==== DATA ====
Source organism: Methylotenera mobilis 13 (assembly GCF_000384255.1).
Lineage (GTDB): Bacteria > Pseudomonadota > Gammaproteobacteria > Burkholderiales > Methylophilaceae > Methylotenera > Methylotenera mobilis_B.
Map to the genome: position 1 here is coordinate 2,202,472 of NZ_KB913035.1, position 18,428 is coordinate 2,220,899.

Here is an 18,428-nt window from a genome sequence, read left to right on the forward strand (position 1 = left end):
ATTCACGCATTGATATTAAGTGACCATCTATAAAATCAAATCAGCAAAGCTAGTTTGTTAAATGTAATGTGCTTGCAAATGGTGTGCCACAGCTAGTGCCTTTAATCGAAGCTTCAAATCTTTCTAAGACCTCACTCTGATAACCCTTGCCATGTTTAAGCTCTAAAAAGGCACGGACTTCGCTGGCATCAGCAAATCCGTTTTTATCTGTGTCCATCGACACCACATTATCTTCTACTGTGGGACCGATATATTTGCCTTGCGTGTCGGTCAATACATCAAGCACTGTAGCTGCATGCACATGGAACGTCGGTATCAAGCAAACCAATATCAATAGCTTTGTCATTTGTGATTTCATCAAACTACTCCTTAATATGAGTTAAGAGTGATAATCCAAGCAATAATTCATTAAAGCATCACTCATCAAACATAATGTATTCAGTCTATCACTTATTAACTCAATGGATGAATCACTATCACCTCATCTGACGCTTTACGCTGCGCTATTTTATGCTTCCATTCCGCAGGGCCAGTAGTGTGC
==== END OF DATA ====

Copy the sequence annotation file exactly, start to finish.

Source organism: Methylotenera mobilis 13 (assembly GCF_000384255.1).
Lineage (GTDB): Bacteria > Pseudomonadota > Gammaproteobacteria > Burkholderiales > Methylophilaceae > Methylotenera > Methylotenera mobilis_B.
Map to the genome: position 1 here is coordinate 2,202,472 of NZ_KB913035.1, position 18,428 is coordinate 2,220,899.

Here is an 18,428-nt window from a genome sequence, read left to right on the forward strand (position 1 = left end):
ATTCACGCATTGATATTAAGTGACCATCTATAAAATCAAATCAGCAAAGCTAGTTTGTTAAATGTAATGTGCTTGCAAATGGTGTGCCACAGCTAGTGCCTTTAATCGAAGCTTCAAATCTTTCTAAGACCTCACTCTGATAACCCTTGCCATGTTTAAGCTCTAAAAAGGCACGGACTTCGCTGGCATCAGCAAATCCGTTTTTATCTGTGTCCATCGACACCACATTATCTTCTACTGTGGGACCGATATATTTGCCTTGCGTGTCGGTCAATACATCAAGCACTGTAGCTGCATGCACATGGAACGTCGGTATCAAGCAAACCAATATCAATAGCTTTGTCATTTGTGATTTCATCAAACTACTCCTTAATATGAGTTAAGAGTGATAATCCAAGCAATAATTCATTAAAGCATCACTCATCAAACATAATGTATTCAGTCTATCACTTATTAACTCAATGGATGAATCACTATCACCTCATCTGACGCTTTACGCTGCGCTATTTTATGCTTCCATTCCGCAGGGCCAGTAGTGTGC